Throughout the Seasons

by Florence W Deems
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Getting a chance to observe these magnificent plants up close and personal is provided for visitors to the Grounds for Sculpture, in Hamilton, New Jersey. Two or three years ago, they planted two lotus plants in the pond by the Gazebo. This pond had held the usual but very beautiful waterlilies. It took these two lotus plants only two years to overrun the whole pond!

The lotus plant has been, and still is, highly valued in Oriental medicine for hundreds of years. The root is sliced and added to Oriental dishes for texture and crunchiness. A tea made from dried, powdered lotus root traditionally has been used for clearing congestion from the lungs. I can personally attest to its effectiveness. (The FDA has not evaluated these statements.) The seeds are also used.

Since visitors admired the lotus plants so much, the following year the grounds keepers planted some in the largest pond near the Seward Johnson Center for the Arts building. Now Autin Wright's sculpture, "Carmelita," is going to have competition very soon.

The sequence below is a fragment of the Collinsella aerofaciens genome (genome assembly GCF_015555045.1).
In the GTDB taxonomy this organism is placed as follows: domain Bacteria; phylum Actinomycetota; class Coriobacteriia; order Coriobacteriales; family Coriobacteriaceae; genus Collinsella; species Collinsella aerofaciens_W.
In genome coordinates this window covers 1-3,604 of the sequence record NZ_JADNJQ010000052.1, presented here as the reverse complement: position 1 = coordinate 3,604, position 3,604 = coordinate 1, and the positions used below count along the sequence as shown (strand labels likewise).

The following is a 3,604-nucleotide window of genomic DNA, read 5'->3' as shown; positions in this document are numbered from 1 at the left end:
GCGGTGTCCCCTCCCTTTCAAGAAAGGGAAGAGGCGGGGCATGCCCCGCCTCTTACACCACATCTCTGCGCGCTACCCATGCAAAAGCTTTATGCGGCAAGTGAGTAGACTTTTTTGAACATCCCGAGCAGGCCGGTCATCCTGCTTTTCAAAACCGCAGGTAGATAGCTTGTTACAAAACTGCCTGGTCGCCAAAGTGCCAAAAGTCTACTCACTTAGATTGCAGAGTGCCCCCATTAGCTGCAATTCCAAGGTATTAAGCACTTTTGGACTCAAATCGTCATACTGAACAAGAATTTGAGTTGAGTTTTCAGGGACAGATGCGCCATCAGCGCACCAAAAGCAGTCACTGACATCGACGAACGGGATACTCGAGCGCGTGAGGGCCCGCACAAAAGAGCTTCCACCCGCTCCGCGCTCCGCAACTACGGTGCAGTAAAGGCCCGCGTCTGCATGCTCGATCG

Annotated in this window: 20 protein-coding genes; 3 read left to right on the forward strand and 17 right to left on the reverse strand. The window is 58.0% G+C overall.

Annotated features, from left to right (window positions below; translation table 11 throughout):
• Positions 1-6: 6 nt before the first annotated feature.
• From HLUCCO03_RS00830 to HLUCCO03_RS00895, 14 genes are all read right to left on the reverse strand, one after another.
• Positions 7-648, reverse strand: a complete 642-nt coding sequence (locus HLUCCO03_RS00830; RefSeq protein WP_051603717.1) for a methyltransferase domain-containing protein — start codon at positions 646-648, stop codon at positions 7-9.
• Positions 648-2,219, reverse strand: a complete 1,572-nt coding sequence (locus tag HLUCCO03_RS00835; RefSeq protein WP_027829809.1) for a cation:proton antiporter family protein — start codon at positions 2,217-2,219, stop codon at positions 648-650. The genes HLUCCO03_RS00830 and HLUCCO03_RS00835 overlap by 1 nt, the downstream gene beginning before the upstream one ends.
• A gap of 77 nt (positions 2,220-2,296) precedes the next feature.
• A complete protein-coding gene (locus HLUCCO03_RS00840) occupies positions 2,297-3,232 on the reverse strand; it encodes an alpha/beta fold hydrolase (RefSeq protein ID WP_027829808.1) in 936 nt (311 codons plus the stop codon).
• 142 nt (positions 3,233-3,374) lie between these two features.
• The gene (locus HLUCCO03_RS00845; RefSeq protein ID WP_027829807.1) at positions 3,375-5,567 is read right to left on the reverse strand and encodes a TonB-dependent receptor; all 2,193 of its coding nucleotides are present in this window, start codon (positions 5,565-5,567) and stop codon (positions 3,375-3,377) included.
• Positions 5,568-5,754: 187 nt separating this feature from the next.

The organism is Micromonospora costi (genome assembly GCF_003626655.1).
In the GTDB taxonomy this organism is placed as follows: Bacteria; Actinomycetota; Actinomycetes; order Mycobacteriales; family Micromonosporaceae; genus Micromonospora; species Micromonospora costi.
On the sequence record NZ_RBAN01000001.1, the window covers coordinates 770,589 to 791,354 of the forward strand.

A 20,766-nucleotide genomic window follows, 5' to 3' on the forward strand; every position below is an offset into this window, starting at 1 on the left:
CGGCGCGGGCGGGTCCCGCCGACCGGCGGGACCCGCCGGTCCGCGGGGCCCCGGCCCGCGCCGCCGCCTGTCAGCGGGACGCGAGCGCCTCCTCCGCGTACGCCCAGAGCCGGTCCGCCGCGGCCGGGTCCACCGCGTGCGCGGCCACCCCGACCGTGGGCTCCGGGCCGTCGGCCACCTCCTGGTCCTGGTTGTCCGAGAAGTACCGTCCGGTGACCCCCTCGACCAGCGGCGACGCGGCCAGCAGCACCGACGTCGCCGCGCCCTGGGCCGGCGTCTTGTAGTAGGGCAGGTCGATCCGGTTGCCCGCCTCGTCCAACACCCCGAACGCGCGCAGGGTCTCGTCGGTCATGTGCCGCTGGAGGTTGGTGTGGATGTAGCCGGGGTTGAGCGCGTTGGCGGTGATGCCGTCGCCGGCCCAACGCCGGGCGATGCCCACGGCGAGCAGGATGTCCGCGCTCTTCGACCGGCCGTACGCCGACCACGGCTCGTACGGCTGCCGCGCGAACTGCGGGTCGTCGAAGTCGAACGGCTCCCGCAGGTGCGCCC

Below are my images of the various stages of the lotus life cycle, made of the plants in both of these ponds.

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From Bud to Flower
Flower buds appear in June Bud beginning to open Newly opened flower Open wide to accept the bee.
The Inside Story
The bee snuggles deep Each hole in the center of the pistil contains a growing seed A straight view into the center Having served their purpose, the petals and stamens fall away
Seed Pods
A flower, a young seed pod & a maturing pod Over the summer many pods develop In winter, the stems deteriorate and the pods fall into the water
The Rest of the Plant
Leaves open by unscrolling Early summer, the leaves can support two ducklings Leaves are unbelievably large Some leaves float; Others stand tall
Infra red image of the pond in the late summer Same scene, mid-summer In autumn cold nights take their toll Autumn strikes a death knell in the other pond also
When the lotus was planted in the pond by the Johnson Center, the plants were placed at the opposite end of Autin Wright's charming "Carmelita." (See first image below) It's taken only a couple of years for the plants to imprison poor Carmelita. In the second image below, she looks like she's calling for help!

The Winter Doldrums

Old seed pods in early winter The stems and leaves die and collapse Pond graffiti
We've explored the life cycle of the lotus plant. I do hope you'll be able to visit the Grounds for Sculpture and see these magnificent examples of Mother Nature's sculptures.

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